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Title: Origins of ultralow velocity zones through slab-derived metallic melt

Understanding the ultralow velocity zones (ULVZs) places constraints on the chemical composition and thermal structure of deep Earth and provides critical information on the dynamics of large-scale mantle convection, but their origin has remained enigmatic for decades. Recent studies suggest that metallic iron and carbon are produced in subducted slabs when they sink beyond a depth of 250 km. Here we show that the eutectic melting curve of the iron-carbon system crosses the current geotherm near Earth’s core-mantle boundary, suggesting that dense metallic melt may form in the lowermost mantle. If concentrated into isolated patches, such melt could produce the seismically observed density and velocity features of ULVZs. Depending on the wetting behavior of the metallic melt, the resultant ULVZs may be short-lived domains that are replenished or regenerated through subduction, or long-lasting regions containing both metallic and silicate melts. Slab-derived metallic melt may produce another type of ULVZ that escapes core sequestration by reacting with the mantle to form iron-rich post-bridgmanite or ferropericlase. The hypotheses connect peculiar features near Earth’s core-mantle boundary to subduction of the oceanic lithosphere through the deep carbon cycle.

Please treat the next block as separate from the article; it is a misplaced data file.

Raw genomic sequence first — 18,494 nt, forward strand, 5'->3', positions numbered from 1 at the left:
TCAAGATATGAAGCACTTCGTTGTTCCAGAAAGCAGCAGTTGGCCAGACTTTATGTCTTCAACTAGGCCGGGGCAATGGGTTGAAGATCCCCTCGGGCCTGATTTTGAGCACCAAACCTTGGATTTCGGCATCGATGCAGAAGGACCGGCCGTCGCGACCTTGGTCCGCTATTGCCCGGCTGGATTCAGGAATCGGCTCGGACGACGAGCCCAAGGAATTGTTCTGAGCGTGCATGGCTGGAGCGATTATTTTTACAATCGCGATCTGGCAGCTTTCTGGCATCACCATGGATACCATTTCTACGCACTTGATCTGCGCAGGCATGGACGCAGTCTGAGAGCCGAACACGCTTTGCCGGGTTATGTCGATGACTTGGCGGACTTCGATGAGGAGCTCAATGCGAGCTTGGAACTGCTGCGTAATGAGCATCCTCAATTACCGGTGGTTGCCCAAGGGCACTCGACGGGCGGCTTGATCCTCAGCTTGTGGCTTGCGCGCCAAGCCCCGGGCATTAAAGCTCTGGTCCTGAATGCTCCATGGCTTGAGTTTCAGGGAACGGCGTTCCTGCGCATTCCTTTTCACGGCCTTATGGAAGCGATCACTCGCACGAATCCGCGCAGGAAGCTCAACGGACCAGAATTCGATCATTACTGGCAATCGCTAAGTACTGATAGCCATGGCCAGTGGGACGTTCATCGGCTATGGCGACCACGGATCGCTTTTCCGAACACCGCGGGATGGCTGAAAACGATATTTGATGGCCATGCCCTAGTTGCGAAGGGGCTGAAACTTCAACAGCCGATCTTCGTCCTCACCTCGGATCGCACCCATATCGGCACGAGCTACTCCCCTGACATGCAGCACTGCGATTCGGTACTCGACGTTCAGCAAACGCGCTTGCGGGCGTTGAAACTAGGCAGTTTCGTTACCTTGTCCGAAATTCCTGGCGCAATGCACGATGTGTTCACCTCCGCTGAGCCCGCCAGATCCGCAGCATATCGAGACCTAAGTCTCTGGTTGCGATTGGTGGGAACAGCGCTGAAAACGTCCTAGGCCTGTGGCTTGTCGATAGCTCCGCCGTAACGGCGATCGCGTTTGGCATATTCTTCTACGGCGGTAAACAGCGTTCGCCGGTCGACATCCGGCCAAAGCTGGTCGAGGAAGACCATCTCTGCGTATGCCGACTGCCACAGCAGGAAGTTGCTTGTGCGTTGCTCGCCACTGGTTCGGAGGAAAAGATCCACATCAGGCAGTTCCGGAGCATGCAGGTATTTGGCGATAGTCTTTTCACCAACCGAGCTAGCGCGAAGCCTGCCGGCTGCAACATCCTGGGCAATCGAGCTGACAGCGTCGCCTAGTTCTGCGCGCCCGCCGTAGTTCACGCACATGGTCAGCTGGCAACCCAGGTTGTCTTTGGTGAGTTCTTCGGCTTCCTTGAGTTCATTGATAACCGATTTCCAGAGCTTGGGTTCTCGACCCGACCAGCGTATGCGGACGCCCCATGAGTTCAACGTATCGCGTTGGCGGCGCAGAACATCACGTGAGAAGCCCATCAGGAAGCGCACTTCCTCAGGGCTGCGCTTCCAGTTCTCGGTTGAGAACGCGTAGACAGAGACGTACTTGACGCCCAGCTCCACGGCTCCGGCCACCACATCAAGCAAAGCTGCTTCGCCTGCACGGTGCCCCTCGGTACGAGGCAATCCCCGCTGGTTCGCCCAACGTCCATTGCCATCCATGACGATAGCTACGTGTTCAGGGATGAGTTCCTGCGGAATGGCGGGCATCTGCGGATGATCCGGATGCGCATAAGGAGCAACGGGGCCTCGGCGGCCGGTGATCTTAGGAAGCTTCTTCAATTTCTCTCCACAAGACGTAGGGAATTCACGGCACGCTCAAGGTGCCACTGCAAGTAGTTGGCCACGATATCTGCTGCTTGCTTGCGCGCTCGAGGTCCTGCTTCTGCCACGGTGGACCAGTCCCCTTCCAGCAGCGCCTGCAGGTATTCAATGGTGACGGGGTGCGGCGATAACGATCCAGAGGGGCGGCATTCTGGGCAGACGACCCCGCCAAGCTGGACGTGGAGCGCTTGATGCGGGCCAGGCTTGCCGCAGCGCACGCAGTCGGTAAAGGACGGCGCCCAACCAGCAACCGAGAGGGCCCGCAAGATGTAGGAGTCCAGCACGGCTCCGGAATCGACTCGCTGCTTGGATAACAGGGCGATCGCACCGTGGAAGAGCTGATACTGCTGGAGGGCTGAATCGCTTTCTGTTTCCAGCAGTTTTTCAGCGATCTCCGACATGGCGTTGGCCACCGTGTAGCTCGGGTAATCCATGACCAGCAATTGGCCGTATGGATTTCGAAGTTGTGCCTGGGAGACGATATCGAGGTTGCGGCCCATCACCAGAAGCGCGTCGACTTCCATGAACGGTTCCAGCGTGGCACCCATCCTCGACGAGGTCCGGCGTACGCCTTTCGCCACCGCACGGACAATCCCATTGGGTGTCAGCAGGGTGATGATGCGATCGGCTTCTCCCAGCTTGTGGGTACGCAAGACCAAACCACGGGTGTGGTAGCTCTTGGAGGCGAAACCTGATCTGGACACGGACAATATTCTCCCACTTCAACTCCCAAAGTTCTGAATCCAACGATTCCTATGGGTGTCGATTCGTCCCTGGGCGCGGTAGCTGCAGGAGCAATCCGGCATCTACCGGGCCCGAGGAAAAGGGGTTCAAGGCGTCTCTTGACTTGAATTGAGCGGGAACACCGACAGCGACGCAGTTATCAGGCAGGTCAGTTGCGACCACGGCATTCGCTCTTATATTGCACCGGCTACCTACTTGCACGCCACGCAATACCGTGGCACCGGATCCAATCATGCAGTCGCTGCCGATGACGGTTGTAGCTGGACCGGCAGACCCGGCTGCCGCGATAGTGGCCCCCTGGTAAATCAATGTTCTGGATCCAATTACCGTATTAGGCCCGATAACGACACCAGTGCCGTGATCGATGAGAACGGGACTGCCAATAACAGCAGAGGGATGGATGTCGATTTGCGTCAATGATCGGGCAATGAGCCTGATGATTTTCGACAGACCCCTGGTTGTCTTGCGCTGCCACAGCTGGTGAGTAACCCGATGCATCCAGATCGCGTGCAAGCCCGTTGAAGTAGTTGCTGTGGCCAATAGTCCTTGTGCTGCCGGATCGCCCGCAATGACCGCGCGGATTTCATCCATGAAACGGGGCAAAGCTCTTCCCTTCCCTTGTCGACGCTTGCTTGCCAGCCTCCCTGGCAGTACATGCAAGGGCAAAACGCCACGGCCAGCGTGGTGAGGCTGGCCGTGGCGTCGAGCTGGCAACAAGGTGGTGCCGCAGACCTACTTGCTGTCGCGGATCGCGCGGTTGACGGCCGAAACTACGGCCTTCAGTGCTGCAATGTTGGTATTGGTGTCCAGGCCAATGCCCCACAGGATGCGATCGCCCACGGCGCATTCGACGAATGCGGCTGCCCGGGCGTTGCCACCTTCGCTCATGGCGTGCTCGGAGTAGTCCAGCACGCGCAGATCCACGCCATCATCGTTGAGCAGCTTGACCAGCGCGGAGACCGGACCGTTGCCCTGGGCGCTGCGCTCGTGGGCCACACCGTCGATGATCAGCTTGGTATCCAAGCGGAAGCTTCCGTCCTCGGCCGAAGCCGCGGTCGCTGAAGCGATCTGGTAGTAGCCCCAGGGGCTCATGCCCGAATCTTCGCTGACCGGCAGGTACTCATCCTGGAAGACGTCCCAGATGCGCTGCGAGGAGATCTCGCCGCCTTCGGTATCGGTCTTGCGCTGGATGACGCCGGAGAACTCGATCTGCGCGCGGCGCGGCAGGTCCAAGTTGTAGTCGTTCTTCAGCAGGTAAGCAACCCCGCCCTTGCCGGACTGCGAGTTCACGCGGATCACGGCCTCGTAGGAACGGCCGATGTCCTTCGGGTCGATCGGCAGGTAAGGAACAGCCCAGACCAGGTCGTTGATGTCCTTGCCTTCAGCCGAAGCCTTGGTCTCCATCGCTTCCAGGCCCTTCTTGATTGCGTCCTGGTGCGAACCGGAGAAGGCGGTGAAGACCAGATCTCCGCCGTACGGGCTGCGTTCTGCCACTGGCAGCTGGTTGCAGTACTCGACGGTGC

Authors:
 [1] ;  [1] ; ORCiD logo [2] ;  [2]
  1. Univ. of Michigan, Ann Arbor, MI (United States). Dept. of Earth and Environmental Sciences
  2. Carnegie Inst. of Washington, Argonne, IL (United States). Geophysical Lab.
Publication Date:
OSTI Identifier:
1257473
Type:
Accepted Manuscript
Journal Name:
Proceedings of the National Academy of Sciences of the United States of America
Additional Journal Information:
Journal Volume: 113; Journal Issue: 20; Journal ID: ISSN 0027-8424
Publisher:
National Academy of Sciences, Washington, DC (United States)
Research Org:
Argonne National Lab. (ANL), Argonne, IL (United States). Advanced Photon Source (APS)
Sponsoring Org:
National Science Foundation (NSF); National Aeronautic and Space Administration (NASA)
Country of Publication:
United States
Language:
English
Subject:
58 GEOSCIENCES